June is the month we celebrate National Cancer Survivors Day. People everywhere come together to celebrate and honor those living with a history of cancer. The number of cancer survivors has increased to nearly 12 million. Survivorship can include many issues: follow-up care, coping with fear of recurrence, going back to work, and managing long-term side effects, including the connection between cancer and heart health after treatment is done.
Heart or cardiovascular issues after cancer treatment is one side effect that can occur with treatments such as radiation to the chest and certain anti-cancer agents like adriamycin, cytoxan, herceptin, avastin and gleevec. Other risk factors include being over the age of 65 at the time of treatment, having an existing heart problem and receiving high-dose chemotherapy.
These heart problems can include:
- High blood pressure
- Heart failure
- Heart attacks
- Arrhythmias (abnormal heart rhythym)
In the past, our primary focus was on treating and curing the cancer, and it still is the focus. However, after the cure, we have discovered that many of these treatments have accompanying side effects that can greatly impact quality-of-life. Understanding these side effects is the first step in preventing heart related complications. One avenue is targeting the cancer better to spare as much healthy tissue as possible. This is done with new and improved radiation techniques that locate and target the tumor more effectively. Research is now investigating the prevention of heart damage with the use of heart medication during intensive chemotherapy.
Having an evaluation with a cardiologist prior to initiating a known cardio-toxic therapy is a must. There are several cardio-oncology clinics that have recently been started around the country, including at the U-M Cardiovascular Center. These programs offer care from a cardiologist who is knowledgeable regarding the toxic effects of cancer treatment. Collaborating with the oncology team, they can provide guidance in preventing, monitoring and managing heart toxicities.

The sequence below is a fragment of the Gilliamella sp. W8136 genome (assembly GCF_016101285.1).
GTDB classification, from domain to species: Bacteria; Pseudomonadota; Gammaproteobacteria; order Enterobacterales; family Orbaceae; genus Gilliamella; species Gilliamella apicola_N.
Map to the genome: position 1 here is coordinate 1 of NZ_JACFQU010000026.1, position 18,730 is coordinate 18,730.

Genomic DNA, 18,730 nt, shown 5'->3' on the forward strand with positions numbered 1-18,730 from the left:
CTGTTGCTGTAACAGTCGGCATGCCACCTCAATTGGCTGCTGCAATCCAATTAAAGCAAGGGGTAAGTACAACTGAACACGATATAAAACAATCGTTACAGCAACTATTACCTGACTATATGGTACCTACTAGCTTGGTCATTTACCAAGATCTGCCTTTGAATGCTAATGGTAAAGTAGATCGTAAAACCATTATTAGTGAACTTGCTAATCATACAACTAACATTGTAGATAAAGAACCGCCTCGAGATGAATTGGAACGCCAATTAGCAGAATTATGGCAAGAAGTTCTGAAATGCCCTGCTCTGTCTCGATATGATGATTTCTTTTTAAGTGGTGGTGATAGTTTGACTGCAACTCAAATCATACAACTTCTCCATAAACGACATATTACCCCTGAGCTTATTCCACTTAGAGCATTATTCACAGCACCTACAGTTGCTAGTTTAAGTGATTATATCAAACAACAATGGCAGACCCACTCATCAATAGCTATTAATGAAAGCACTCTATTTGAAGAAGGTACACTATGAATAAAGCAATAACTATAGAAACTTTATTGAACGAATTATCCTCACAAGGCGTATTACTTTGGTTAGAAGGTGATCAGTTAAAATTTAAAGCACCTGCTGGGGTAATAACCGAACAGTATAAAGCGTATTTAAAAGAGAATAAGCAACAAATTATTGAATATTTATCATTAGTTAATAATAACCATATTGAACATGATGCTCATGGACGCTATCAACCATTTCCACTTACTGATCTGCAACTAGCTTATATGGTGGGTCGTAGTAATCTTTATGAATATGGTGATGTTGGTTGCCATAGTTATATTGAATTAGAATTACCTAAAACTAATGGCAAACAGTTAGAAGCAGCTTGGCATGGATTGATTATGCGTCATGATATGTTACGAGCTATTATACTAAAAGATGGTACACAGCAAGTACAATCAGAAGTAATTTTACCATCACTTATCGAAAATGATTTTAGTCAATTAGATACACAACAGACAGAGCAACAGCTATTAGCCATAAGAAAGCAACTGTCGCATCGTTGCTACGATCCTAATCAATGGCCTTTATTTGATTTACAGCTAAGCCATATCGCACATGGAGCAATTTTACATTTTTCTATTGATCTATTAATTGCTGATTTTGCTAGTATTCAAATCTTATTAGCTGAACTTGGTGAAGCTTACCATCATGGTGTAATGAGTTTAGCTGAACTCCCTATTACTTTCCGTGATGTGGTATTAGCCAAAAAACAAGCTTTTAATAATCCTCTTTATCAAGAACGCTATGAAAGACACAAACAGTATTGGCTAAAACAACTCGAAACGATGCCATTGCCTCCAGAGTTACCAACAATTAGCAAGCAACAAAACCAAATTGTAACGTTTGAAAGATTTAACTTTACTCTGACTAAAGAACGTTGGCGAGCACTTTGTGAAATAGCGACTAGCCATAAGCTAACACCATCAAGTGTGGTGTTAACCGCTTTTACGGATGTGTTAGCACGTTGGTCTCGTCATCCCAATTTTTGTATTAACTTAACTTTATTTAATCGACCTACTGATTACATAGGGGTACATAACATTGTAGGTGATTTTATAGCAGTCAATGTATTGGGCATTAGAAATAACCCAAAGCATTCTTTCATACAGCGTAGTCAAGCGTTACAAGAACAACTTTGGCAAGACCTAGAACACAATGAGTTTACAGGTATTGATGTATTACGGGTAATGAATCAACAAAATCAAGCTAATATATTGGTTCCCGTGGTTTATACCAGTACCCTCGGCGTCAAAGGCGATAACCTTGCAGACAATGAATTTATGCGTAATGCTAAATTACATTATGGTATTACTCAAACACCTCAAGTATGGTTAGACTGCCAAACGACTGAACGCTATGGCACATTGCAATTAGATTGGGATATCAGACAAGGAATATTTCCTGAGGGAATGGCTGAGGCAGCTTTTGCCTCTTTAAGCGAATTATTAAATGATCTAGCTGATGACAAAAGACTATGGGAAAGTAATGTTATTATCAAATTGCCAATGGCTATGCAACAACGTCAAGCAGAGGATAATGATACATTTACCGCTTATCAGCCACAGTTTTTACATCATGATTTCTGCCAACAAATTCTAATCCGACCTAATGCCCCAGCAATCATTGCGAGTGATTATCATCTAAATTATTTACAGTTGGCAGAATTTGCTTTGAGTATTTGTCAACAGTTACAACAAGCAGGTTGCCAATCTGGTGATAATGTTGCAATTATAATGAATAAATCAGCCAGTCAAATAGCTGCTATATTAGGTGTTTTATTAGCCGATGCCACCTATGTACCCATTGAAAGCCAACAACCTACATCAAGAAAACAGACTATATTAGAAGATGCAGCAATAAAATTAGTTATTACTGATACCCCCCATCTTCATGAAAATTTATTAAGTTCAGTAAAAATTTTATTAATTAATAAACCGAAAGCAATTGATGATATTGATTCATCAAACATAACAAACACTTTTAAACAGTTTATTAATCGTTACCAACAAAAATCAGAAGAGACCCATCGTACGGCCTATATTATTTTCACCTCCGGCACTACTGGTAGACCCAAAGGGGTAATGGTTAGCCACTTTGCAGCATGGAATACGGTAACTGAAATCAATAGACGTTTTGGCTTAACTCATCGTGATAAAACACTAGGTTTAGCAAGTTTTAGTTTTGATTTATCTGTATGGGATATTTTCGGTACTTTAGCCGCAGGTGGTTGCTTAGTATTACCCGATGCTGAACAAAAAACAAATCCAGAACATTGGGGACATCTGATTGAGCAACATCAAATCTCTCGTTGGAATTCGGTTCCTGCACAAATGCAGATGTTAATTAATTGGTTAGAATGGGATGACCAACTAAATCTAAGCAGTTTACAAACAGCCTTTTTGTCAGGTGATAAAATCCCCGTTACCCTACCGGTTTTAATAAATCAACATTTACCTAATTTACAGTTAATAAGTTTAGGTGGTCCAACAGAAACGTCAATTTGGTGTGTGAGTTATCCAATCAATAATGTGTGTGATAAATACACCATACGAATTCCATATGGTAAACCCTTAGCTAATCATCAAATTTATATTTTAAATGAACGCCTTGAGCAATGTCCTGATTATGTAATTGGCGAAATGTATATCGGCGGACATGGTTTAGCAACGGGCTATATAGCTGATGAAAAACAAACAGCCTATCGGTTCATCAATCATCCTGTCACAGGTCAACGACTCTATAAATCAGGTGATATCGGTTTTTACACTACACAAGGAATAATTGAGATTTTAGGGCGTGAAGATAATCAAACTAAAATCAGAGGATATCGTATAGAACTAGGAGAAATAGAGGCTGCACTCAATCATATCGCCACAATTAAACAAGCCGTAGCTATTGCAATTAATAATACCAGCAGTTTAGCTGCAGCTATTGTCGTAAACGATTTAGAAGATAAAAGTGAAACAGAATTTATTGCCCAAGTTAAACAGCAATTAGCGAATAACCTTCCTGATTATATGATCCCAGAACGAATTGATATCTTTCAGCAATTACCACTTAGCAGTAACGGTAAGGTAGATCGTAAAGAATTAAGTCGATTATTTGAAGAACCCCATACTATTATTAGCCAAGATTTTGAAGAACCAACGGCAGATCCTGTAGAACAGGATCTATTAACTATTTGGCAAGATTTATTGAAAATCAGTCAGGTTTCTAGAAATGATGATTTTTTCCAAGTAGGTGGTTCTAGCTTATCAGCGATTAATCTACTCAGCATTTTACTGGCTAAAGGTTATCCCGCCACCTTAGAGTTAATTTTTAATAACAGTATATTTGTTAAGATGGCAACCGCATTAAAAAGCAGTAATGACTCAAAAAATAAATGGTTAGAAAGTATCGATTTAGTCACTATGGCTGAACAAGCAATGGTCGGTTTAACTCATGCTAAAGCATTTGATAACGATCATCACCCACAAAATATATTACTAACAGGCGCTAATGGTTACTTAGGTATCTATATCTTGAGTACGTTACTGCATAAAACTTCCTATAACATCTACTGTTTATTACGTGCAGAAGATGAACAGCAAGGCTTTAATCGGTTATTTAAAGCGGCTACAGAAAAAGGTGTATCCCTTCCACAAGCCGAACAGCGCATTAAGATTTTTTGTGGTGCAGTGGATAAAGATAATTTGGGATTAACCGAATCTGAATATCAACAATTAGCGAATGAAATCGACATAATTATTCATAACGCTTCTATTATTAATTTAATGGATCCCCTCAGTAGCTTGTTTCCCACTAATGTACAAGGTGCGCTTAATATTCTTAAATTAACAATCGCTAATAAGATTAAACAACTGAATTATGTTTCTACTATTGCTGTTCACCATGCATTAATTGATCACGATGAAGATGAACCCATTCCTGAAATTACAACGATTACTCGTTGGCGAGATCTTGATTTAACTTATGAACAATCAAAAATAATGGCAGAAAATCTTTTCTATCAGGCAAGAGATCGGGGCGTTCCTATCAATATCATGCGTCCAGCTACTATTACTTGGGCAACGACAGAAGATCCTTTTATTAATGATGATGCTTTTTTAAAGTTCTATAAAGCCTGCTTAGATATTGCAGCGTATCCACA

As a survivor, being informed about reporting any new symptoms such as chest pain, leg swelling and shortness of breath immediately to your doctor is important. Follow-up care and healthy living are also key points in cancer survivorship. This can include:
- Regular monitoring of blood pressure and cholesterol
- Strive to maintain a healthy weight (excess weight increases risk of heart disease and cancer recurrence)
- Regular daily exercise (lowers blood pressure)
- No smoking
- Reduce stress (Stress is risk factor for heart disease)
- Eating a healthy diet
- Limit Alcohol (alcohol intake can raise blood pressure)
Take the next step:
- Learn about services at the U-M Cardio-Oncology Clinic.
- Visit the National Coalition of Cancer Survivorship.
- Read about cancer survivorship from the American Society of Clinical Oncology.
- Call the nurses at the University of Michigan Cancer AnswerLine™. They can help patients or their loved ones find a clinical trial or provide insights into the newest and latest cancer treatments. Feel free to call at 1-800-865-1125 or send an email.
The Cancer AnswerLine™ nurses are experienced in oncology care, including helping patients and their families who have questions about cancer. These registered oncology nurses are available by calling 800-865-1125 Monday through Friday, 8 a.m. – 5 p.m. Your call is always free and confidential.
The University of Michigan Comprehensive Cancer Center’s 1,000 doctors, nurses, care givers and researchers are united by one thought: to deliver the highest quality, compassionate care while working to conquer cancer through innovation and collaboration. The center is among the top-ranked national cancer programs, and #1 in Michigan for cancer patient care. Seventeen multidisciplinary clinics offer one-stop access to teams of specialists for personalized treatment plans, part of the ideal patient care experience. Patients also benefit through access to promising new cancer therapies.